Tag Archives: Poland

Finding happiness in unhappiness: “somehow, it will be” in Poland

Poland, my adopted home since four months, is a country of many associations, albeit often based on cliches. Your associations may be negative: you could think of the troubled history and ongoing struggle to find its place in Europe. They might be positive: a dynamic economy of hard working people valuing family and tradition.

Either way, Poland may not strike you as an extremely happy place. And you are right: Polish hovers somewhere around one-third in the World Happiness Report, ranking 46th out of 155 in the 2017 edition.

The Polish way of happiness

But how happy are Poles really? Is there a Polish way for happiness? These are some of the questions I wanted to research as I moved here.

In my search, I encountered a recent book written on the topic: “Somehow it will be: the Polish way of happiness”, or “Jakoś to będzie. Szczęście po Polsku”. I set out to meet one of the four authors, journalist Beata Chomątowska, to ask what this concept of ‘Jakoś to będzie’ means.

The book, which she co-wrote with Dorota Gruszka, Daniel Lis, and Urszula Pieczek, was born when they noticed a flurry of books on hygge had hit Polish book stores. “Why are Poles reading about hygge? Denmark is doing such a good job in advertising its country. We thought we could also show Poland and Jakoś to będzie as a source of happiness,” Chomątowska said.

The book thus inspires Poles (and foreigners) to take the old-Polish life philosophy to heart, rather than trying to be calm and light candles. The word ‘hyggeligt’ does not come in mind when thinking about Poland.

Jakoś to będzie

As Chomątowska told me,  Jakoś to będzie means something like ‘we will make it’, or ‘somehow it will be’. “It is the most appropriate title. Poles got used to deal with very hard circumstances, to be miserable. Regardless how bad it is, we will manage.”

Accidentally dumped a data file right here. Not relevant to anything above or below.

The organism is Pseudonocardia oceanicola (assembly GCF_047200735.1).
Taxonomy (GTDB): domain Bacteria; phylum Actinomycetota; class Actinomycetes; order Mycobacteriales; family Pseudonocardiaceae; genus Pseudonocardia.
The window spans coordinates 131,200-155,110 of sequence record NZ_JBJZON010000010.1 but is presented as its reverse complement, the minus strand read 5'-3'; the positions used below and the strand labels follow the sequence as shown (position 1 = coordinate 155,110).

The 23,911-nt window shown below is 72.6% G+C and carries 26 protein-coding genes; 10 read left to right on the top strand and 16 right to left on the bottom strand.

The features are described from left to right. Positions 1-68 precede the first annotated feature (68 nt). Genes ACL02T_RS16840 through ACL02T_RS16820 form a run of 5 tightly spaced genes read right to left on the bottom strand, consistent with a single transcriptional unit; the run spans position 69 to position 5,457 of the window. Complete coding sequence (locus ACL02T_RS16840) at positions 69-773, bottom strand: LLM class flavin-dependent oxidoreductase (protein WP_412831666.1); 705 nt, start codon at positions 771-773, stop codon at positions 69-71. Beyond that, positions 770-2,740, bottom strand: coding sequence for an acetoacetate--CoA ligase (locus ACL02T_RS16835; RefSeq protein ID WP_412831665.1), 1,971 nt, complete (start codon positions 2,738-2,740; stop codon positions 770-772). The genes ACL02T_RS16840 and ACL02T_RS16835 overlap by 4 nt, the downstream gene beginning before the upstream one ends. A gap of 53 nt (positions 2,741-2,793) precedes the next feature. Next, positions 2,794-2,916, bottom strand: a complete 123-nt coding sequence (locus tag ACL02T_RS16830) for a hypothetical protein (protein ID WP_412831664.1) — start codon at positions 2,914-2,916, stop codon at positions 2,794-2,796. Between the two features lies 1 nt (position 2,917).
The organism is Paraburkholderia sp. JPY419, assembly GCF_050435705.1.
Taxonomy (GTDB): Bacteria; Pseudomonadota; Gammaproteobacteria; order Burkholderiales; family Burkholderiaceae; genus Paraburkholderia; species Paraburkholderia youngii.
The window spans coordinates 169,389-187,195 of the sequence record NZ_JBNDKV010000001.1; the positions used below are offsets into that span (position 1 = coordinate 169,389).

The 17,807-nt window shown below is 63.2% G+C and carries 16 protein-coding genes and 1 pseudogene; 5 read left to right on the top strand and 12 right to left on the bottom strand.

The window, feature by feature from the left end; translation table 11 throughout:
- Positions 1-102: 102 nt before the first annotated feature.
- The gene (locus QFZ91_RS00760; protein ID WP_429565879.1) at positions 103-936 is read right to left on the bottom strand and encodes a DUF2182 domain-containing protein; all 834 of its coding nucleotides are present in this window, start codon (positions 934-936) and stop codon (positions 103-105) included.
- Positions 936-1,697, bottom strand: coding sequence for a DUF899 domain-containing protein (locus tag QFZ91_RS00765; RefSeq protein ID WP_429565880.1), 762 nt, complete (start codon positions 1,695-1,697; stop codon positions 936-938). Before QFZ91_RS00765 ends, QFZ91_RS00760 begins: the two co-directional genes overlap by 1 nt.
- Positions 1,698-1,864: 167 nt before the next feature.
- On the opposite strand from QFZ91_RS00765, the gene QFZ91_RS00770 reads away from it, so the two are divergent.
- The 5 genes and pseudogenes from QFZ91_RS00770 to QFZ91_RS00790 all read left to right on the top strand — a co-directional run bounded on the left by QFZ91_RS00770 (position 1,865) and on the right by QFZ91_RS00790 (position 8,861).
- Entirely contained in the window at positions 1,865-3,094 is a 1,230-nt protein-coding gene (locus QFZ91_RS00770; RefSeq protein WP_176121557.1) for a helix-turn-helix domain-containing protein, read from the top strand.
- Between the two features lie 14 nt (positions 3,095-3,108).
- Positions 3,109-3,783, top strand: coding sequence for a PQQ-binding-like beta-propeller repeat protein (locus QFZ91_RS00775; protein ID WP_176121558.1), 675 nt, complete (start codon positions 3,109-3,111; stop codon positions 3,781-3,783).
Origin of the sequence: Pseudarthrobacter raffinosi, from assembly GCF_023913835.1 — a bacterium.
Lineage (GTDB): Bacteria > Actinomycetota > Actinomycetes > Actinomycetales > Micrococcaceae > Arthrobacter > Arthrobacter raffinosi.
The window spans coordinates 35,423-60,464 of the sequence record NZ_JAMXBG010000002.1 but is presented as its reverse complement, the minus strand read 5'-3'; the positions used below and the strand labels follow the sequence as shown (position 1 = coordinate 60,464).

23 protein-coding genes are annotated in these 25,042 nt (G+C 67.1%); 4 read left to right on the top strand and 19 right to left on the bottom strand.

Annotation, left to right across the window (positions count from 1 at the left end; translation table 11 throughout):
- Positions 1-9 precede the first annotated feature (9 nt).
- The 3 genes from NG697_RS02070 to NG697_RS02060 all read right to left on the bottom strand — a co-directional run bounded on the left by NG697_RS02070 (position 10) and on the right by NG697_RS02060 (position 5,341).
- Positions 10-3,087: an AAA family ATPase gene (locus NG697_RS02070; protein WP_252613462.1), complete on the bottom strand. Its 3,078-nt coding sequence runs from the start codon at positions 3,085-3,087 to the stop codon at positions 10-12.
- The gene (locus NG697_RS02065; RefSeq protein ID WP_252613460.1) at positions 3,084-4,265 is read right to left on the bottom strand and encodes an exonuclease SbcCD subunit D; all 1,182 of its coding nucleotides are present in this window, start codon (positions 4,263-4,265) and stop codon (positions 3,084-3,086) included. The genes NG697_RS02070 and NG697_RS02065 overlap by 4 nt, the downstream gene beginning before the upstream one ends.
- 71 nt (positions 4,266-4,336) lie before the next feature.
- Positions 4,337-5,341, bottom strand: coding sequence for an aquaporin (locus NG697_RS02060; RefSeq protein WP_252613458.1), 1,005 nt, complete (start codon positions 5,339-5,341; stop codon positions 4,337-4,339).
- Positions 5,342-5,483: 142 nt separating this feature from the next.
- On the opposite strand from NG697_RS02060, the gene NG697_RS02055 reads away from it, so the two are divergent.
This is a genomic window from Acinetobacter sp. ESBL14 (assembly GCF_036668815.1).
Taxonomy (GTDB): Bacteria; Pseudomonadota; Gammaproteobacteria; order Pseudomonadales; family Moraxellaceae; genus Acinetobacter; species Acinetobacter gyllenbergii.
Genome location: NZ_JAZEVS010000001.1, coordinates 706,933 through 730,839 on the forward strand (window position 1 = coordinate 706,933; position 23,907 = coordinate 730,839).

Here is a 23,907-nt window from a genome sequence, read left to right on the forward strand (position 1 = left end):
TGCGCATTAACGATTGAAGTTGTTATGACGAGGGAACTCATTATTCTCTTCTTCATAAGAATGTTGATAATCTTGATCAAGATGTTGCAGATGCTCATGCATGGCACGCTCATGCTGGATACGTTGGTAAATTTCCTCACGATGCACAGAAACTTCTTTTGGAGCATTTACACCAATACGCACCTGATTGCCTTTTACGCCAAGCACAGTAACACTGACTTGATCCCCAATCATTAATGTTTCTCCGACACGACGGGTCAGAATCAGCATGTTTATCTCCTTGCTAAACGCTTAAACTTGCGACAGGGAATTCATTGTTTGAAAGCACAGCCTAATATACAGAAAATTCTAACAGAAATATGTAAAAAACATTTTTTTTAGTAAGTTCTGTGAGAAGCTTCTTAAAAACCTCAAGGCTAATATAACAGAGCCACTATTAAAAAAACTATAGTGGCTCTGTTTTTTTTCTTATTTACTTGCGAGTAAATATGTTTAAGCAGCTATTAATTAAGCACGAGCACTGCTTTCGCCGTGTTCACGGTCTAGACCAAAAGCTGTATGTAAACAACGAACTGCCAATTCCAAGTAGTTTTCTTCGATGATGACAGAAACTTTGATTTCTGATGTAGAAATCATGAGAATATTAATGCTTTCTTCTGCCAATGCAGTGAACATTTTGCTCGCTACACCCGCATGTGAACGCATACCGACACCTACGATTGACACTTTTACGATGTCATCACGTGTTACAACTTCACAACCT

(After being partitioned between Austria, Prussia and Russia, Poland disappeared from the map in 1795 and only returned in 1919. Twenty years later, World War II and then Communism followed. Poland again became a democracy in 1989).

The book then describes the ‘creative tensions’, or paradoxes, that Chomątowska and her co-authors see in their nation. They are hospitable to their guests, but quarrelsome among themselves. They are ingenuous, but desperate. They are working hard, but also enjoy festivities. All these elements make Poles Poles, and describe their approach to happiness.

Map of Poland filled with traditional folk pattern. Found on dekowizja.pl.

Map of Poland filled with traditional folk pattern. Found on dekowizja.pl.

Without danger, Poland does not thrive

According to Chomątowska, the Polish way of daily life is not made for happiness. She sees Poland as a ‘anti-hygge’ society that cannot live in stability. “Ordinary life is too boring. We can’t deal with it. We need the rush of adrenaline and can’t stand stability for a long time. We always had to fight and be active to reach our goals, like independence”. Without danger, Poland does not thrive.

That doesn’t bode well for happiness. But the picture is changing. Happiness levels tremendously increased in Poland, as the country is one of the biggest economic success stories of the last 25 years. The population enjoys higher salaries and higher wellbeing levels than before. While the country orients itself to Western Europe, Poland is now one of the happiest countries of Central and Eastern Europe, as Poles are often surprised to hear.

And there are more hopeful signs: a public debate on how a life should be well lived is slowly emerging. After the fall of capitalism, capitalism ran wild during the 1990s, but attitudes have been shifting since. “For twenty years, GDP was a fetish. But the younger generation is more aware that there is no sense in working 12 hours a day and run like a hamster in a wheel”.

Finding happiness in unhappiness

Whatever the future holds, Poles have an amazing skill, says Chomątowska:

“Poland is a land of paradoxes. We find happiness in unhappiness. We find it in actions to change our  circumstances because we don’t feel good. We have the ability to create something from nothing”.

And thus, jakoś to będzie. Somehow, it will be.